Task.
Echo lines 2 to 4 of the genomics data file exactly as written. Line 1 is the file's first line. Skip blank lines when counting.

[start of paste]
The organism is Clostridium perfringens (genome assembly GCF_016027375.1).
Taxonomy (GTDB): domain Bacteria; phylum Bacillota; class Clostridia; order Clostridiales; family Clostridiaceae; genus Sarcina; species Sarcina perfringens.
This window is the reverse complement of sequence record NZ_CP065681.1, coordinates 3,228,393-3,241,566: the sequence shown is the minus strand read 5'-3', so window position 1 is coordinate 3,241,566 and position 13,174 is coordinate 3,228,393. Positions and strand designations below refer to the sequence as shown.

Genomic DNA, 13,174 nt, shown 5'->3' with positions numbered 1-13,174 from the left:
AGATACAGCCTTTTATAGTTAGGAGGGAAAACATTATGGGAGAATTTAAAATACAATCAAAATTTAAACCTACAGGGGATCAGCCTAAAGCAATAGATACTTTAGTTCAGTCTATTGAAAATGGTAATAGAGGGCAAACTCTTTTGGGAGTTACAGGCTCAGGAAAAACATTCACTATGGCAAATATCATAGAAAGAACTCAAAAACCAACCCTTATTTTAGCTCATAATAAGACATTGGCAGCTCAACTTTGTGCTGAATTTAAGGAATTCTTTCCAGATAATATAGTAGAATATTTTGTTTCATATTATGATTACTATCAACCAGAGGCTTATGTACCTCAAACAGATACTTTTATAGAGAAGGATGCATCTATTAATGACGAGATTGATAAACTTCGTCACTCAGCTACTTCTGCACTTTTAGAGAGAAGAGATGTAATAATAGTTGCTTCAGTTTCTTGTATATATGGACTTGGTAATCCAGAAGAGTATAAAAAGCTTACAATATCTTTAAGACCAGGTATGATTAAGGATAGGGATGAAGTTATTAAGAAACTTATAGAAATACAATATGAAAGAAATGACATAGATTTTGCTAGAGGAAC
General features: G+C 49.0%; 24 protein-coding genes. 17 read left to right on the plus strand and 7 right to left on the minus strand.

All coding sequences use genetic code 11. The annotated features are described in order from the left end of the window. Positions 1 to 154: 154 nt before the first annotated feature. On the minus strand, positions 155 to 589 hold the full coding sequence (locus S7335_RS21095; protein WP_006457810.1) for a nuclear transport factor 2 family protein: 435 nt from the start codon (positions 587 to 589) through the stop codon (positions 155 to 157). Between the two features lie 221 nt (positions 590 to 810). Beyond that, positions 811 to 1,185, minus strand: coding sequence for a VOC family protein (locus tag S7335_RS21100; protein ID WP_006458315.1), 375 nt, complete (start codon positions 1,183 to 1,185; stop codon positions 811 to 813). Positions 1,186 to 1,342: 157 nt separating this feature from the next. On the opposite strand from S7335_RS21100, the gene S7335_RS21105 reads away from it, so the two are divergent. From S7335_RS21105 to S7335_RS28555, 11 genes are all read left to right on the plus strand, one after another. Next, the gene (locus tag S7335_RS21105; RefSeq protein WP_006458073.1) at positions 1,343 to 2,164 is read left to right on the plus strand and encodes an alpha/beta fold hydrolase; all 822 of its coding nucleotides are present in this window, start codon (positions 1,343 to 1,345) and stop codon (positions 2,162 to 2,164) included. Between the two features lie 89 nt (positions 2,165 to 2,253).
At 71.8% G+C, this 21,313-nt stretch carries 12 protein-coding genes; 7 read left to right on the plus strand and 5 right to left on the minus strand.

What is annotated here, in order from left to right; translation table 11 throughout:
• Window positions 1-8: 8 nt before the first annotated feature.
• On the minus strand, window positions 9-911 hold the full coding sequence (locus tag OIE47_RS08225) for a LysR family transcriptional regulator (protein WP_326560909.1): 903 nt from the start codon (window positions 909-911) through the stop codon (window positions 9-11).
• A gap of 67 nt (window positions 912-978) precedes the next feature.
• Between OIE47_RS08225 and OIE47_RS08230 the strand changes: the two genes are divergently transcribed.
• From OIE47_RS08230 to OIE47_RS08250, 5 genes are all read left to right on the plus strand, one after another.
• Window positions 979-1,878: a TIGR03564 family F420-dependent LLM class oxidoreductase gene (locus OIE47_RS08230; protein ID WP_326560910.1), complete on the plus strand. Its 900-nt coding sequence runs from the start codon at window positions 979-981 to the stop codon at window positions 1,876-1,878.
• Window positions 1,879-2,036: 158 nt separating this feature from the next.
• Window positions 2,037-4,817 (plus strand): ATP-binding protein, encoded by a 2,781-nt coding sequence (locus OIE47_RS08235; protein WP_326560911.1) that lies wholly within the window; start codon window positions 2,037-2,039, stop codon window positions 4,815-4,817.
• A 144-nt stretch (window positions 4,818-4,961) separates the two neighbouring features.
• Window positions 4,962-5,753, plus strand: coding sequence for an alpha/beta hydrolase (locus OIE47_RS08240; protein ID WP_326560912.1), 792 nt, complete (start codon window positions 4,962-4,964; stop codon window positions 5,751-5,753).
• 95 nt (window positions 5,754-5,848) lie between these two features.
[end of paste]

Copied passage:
Taxonomy (GTDB): domain Bacteria; phylum Bacillota; class Clostridia; order Clostridiales; family Clostridiaceae; genus Sarcina; species Sarcina perfringens.
This window is the reverse complement of sequence record NZ_CP065681.1, coordinates 3,228,393-3,241,566: the sequence shown is the minus strand read 5'-3', so window position 1 is coordinate 3,241,566 and position 13,174 is coordinate 3,228,393. Positions and strand designations below refer to the sequence as shown.

Genomic DNA, 13,174 nt, shown 5'->3' with positions numbered 1-13,174 from the left: